Sat, Jul 12, 2014 - Page 3 News List

Ninth encephalitis case confirmed

ENTEROVIRUS:The CDC also advised families with kids under five to be on alert against enterovirus infection, as a newborn is reported to be in critical condition

Staff writer, with CNA

The Centers for Disease Control (CDC) yesterday confirmed the year’s ninth case of Japanese encephalitis and reminded the public to be on guard against the mosquito-borne disease.

The most recent case is a 66-year-old woman from Pingtung County. She is recovering after being taken to hospital on June 30.

Of the nine cases confirmed so far, all were over 40 years old, with two each in Changhua County, Chiayi and Greater Tainan, and one each in Greater Taichung, Greater Kaohsiung and Pingtung County.

Japanese encephalitis usually becomes prevalent between May and October, and peaks in June and July each year, the agency said.

Health authorities urged the public to get vaccinated and try to avoid being bitten by mosquitoes.

Preventive measures include wearing long-sleeved clothing and using mosquito repellent, coils and vaporizers, they said.

According to the WHO, most Japanese encephalitis infections are mild or have no apparent symptoms, but approximately 1 in 250 infections result in severe disease, characterized by the rapid onset of high fever, headaches and even death.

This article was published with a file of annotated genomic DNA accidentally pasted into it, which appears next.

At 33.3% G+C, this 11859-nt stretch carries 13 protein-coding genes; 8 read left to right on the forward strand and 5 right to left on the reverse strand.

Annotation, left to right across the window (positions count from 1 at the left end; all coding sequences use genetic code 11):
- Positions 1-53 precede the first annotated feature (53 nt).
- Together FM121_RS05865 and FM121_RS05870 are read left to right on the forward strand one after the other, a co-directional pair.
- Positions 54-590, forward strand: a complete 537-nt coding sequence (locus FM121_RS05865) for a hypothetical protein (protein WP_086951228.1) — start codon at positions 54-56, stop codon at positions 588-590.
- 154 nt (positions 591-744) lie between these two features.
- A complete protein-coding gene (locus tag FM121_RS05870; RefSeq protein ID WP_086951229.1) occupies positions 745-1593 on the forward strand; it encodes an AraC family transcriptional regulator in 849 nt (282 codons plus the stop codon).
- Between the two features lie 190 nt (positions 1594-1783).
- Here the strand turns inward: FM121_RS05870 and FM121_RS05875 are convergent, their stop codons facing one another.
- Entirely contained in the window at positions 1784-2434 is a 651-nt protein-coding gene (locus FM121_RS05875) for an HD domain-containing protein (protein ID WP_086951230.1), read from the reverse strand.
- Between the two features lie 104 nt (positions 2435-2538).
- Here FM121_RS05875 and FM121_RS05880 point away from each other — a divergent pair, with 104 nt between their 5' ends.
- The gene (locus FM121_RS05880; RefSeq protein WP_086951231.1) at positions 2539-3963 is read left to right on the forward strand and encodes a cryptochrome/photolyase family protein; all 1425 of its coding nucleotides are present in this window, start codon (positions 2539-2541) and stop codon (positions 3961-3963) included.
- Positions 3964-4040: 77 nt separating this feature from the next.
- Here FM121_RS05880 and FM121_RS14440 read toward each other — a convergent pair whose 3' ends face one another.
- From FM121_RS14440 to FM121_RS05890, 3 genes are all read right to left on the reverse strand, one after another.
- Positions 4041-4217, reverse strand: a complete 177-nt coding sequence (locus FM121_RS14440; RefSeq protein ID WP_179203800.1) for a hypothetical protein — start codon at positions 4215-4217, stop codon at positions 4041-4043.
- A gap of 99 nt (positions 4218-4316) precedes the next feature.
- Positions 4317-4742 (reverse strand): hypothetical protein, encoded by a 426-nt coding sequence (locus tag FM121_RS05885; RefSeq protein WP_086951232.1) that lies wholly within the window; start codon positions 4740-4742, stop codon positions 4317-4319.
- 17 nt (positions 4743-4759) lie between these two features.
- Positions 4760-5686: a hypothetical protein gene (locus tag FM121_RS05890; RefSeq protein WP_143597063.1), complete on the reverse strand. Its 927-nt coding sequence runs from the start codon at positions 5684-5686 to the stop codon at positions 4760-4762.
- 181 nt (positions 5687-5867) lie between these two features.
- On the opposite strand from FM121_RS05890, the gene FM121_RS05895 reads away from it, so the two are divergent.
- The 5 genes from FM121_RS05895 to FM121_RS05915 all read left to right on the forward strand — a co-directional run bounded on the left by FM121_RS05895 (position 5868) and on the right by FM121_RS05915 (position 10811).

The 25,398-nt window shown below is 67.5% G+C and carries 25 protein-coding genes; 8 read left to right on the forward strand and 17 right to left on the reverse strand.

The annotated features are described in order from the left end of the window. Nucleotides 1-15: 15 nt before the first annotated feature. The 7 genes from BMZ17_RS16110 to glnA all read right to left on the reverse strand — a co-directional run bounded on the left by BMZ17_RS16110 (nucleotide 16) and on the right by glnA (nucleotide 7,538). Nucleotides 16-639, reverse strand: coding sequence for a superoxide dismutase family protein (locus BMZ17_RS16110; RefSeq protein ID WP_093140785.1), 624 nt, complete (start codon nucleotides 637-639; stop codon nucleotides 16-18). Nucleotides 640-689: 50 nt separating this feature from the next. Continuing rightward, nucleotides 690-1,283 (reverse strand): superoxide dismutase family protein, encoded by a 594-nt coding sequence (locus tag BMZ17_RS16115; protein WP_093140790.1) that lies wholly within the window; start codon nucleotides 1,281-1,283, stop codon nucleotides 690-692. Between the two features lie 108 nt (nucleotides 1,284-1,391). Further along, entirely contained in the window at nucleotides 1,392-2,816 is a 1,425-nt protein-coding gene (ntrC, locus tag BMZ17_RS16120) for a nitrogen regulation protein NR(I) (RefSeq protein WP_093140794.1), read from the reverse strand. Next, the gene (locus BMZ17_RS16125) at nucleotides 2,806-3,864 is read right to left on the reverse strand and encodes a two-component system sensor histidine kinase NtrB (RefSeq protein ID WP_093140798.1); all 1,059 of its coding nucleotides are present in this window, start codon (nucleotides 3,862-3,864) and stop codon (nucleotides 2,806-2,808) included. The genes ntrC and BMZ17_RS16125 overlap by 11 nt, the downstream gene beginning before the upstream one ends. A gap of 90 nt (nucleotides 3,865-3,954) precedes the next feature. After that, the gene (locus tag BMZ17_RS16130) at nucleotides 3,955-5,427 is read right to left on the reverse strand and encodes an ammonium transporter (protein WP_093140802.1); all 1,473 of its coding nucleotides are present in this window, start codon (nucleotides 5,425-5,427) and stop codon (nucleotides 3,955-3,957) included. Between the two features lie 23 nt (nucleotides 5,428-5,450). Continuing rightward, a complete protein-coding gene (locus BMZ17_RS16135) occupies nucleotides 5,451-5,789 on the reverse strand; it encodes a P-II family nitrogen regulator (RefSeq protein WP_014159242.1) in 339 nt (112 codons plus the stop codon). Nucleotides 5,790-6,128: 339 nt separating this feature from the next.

The mortality rate can be as high as 30 percent among those who display symptoms.

In other news, the centers yesterday reported the year’s latest case of enterovirus infection: A newborn battling severe complications at just three days old.

The boy was infected with Echovirus 11 and is still in critical condition, the centers said.

The agency urged pregnant women and families with children under the age of five to be on high alert, as they are especially prone to enterovirus infections.

Five cases of severe infection have been reported so far this year including the most recent one, the centers said, adding that the Coxsackie A virus is currently the dominant strain of enterovirus circulating around the nation.

Children showing symptoms such as a persistent fever, drowsiness, inactivity or continuous vomiting should be taken to a doctor to check for the virus, the agency said.

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